Could Food Scraps Solve Global Warming?
Scientists at the University of York in England found a new way to capture carbon molecules out of the air from power plants and industrial site. Instead of using expensive liquids and chemicals, researchers used biomass waste made from food peelings and seaweed to capture the waste. The best things about this game changing technology are that it’s efficient and cheap.
The key to this new carbon-capture method is a type of material known as Starbons. Scientists created Starbons about a decade ago out of waste polysaccharides, food substances that have high carbohydrate content. Engineers and chemists can convert these waste foods into powders or microbeads that absorb a lot of unwanted material from the atmosphere thanks to very small holes, or pores, that capture 65 percent more carbon dioxide than other current technologies.
Starbons have millions of very tiny pores all over their surface. These pores, which are anywhere from 2 to 50 nanometers wide, are great at trapping carbon molecules in the air. As a comparison, the average pore on human skin is about 50,000 nanometers in diameter. Instead of letting carbon dioxide go into the atmosphere, Starbons trap most of the carbon in the powder or beads. Compared to the liquids used to capture carbon molecules in most current cleaning processes, these solid powders and microbeads are much less expensive. Liquids that capture carbon dioxide also go through much more intensive chemical processes that cost more money.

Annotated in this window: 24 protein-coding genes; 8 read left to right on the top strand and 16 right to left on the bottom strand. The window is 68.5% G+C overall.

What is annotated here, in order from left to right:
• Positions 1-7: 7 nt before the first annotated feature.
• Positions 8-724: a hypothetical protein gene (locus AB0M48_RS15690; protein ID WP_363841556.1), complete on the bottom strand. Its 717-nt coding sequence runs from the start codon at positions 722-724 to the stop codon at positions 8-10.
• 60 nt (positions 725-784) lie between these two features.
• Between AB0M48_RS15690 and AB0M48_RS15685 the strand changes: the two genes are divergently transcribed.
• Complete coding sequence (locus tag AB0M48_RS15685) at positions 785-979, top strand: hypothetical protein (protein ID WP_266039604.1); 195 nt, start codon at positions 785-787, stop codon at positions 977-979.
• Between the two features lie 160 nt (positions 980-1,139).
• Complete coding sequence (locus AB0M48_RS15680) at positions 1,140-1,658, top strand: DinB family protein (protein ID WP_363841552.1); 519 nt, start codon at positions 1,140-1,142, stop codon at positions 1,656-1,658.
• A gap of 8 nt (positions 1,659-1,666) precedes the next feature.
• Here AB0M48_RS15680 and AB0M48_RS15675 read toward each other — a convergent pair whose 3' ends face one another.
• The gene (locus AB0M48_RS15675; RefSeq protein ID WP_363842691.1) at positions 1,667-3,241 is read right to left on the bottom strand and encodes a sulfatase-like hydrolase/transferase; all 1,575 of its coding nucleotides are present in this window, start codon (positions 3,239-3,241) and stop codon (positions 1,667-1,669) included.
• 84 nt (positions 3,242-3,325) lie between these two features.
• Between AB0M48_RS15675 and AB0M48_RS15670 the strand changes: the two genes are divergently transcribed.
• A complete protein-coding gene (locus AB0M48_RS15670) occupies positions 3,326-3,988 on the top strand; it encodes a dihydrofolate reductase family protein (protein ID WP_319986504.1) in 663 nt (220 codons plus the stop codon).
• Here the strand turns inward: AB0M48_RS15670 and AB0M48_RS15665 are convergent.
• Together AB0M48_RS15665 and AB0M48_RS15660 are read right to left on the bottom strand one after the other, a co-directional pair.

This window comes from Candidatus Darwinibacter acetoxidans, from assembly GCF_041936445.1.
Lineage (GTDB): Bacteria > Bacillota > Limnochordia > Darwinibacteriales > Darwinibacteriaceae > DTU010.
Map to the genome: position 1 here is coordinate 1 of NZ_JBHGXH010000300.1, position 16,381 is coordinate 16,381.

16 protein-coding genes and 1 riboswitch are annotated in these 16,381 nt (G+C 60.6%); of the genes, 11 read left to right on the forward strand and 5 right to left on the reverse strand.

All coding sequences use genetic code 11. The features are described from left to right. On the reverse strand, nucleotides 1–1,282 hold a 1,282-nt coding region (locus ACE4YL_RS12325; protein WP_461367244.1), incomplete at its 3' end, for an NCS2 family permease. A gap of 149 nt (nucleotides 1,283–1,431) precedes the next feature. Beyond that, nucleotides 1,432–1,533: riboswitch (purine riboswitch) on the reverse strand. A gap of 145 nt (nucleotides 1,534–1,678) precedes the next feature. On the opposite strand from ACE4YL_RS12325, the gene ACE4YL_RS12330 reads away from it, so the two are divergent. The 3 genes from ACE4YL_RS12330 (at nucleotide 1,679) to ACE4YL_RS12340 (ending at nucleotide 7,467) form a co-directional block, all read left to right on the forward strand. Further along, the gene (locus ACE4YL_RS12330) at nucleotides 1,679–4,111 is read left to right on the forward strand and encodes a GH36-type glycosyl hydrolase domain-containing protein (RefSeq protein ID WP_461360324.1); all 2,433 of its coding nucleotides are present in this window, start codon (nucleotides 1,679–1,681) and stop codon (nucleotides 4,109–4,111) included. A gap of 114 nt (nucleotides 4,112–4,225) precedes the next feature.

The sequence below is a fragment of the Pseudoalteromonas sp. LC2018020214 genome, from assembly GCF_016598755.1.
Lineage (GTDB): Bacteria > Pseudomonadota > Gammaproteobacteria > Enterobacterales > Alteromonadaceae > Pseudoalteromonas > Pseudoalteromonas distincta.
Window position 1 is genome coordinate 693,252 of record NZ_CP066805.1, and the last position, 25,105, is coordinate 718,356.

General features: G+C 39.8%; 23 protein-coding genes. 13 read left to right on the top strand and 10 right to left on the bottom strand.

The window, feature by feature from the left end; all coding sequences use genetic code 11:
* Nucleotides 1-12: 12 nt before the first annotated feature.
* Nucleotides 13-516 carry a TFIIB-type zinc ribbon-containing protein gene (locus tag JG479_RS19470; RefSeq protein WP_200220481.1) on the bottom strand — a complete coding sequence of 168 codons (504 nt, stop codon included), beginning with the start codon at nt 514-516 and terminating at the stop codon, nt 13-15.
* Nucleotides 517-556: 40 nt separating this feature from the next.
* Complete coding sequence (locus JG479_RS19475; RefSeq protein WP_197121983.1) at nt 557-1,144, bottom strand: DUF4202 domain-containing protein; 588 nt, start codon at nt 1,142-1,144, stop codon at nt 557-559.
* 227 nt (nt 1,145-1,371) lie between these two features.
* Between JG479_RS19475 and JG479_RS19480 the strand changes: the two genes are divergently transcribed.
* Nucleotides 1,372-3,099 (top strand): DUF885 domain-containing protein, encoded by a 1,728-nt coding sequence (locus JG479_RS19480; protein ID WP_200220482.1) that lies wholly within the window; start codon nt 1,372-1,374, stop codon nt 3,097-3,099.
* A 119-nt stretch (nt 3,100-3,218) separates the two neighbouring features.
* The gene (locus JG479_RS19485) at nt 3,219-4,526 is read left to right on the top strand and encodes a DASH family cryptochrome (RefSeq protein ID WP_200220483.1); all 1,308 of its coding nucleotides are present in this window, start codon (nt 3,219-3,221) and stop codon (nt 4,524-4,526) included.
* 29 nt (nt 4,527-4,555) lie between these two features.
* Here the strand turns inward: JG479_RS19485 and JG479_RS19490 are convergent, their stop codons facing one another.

Researchers say this technology defies conventional wisdom that capturing carbon is not cost effective. Starbons can even capture carbon dioxide mixed with nitrogen; these powders have a capture rate four times better than conventional liquids when it comes to nitrogen and carbon dioxide. Even better, Starbons keep their carbon-capturing properties when they mix with water. Because this technology comes from waste biomass that would otherwise end up as trash, Starbons also help the environment by keeping food waste out of landfills, as well as keeping carbon out of the atmosphere.
The University of York hopes to bring Starbons to commercial use sometime in the near future. In the meantime, you can do your part to keep carbon out of the atmosphere by planting trees to sequester carbon naturally.